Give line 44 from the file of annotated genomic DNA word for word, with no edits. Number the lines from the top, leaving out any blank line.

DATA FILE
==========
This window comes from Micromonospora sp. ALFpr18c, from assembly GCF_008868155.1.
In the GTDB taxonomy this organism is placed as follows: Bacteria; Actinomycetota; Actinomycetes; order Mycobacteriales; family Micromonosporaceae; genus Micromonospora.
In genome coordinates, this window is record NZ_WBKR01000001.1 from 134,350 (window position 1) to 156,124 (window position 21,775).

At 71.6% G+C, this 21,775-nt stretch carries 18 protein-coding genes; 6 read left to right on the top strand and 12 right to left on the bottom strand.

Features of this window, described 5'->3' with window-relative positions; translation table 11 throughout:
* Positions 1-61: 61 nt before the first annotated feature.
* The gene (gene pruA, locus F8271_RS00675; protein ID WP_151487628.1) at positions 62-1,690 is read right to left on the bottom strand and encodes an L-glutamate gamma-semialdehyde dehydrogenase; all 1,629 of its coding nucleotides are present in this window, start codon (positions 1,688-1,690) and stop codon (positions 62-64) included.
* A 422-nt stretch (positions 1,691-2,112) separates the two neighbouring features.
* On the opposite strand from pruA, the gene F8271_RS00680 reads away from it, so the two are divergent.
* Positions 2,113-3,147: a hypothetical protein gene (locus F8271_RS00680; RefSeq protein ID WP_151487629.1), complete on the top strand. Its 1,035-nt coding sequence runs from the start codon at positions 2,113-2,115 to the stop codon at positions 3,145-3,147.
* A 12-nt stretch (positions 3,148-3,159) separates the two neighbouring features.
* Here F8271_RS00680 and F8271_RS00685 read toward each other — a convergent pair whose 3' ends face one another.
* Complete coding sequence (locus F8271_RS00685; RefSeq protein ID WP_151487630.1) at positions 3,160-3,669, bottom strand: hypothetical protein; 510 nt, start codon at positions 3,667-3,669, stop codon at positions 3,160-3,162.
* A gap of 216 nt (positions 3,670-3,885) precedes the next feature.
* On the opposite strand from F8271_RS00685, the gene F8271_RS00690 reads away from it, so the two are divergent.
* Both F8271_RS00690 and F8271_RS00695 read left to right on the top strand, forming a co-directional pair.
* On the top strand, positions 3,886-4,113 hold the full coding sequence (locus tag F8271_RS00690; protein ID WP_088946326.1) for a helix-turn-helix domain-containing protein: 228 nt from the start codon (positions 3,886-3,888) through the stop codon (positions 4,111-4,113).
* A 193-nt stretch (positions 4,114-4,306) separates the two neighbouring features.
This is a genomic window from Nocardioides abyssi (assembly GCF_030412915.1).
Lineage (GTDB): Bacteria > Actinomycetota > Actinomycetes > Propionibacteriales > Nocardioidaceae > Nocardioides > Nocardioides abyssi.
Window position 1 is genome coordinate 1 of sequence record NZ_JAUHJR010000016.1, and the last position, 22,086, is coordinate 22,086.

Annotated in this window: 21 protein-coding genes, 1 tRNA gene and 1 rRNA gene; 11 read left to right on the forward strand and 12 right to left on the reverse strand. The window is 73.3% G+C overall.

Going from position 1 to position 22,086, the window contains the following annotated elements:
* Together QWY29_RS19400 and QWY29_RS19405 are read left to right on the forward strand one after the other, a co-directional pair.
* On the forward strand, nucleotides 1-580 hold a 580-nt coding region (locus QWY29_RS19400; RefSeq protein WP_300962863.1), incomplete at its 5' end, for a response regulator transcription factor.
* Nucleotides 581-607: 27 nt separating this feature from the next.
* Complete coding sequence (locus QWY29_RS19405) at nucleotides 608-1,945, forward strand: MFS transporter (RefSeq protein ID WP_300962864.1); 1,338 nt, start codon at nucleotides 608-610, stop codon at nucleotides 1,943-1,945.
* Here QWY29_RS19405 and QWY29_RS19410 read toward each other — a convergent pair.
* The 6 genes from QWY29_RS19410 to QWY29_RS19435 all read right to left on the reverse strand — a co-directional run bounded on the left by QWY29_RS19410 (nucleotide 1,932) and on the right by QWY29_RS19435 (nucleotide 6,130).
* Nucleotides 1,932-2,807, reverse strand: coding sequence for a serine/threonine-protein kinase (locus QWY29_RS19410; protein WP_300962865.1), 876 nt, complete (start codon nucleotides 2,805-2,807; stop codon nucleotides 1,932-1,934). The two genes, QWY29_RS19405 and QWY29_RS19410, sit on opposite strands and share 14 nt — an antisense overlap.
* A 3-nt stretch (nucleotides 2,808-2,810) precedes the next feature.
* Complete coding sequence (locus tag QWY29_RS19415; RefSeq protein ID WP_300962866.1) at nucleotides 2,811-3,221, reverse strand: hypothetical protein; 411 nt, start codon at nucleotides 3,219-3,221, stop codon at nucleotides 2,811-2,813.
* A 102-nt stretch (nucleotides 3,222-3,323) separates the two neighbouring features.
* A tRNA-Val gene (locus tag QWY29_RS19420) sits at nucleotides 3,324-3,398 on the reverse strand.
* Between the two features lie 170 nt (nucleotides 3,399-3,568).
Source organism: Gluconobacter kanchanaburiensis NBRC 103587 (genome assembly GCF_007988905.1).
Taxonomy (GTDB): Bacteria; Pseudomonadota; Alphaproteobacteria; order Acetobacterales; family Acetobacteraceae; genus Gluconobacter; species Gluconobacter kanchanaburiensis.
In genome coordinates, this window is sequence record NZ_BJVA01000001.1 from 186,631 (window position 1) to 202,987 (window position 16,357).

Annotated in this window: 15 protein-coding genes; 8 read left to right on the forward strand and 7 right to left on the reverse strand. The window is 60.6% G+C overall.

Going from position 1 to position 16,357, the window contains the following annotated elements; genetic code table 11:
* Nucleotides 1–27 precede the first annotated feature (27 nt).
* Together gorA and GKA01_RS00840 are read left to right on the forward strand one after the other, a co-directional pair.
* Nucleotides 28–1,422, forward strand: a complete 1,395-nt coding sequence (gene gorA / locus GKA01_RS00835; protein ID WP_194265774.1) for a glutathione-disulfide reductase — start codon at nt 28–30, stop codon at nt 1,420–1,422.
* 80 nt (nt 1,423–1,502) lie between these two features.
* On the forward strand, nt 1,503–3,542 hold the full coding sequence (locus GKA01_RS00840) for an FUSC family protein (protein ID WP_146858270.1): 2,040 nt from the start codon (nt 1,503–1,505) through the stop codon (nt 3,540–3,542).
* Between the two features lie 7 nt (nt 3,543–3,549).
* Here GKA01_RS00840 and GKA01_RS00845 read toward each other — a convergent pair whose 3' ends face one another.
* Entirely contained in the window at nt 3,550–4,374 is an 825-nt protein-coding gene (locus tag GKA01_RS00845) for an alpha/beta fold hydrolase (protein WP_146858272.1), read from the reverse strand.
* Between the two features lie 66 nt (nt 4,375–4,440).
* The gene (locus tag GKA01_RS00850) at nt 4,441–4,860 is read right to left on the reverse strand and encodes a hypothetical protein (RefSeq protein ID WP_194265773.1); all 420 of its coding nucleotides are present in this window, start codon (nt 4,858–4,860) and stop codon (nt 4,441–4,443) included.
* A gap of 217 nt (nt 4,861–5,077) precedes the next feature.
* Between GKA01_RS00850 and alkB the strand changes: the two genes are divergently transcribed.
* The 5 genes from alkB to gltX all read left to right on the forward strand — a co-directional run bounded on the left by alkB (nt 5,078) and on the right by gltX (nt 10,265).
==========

* 80 nt (nt 1,423–1,502) lie between these two features.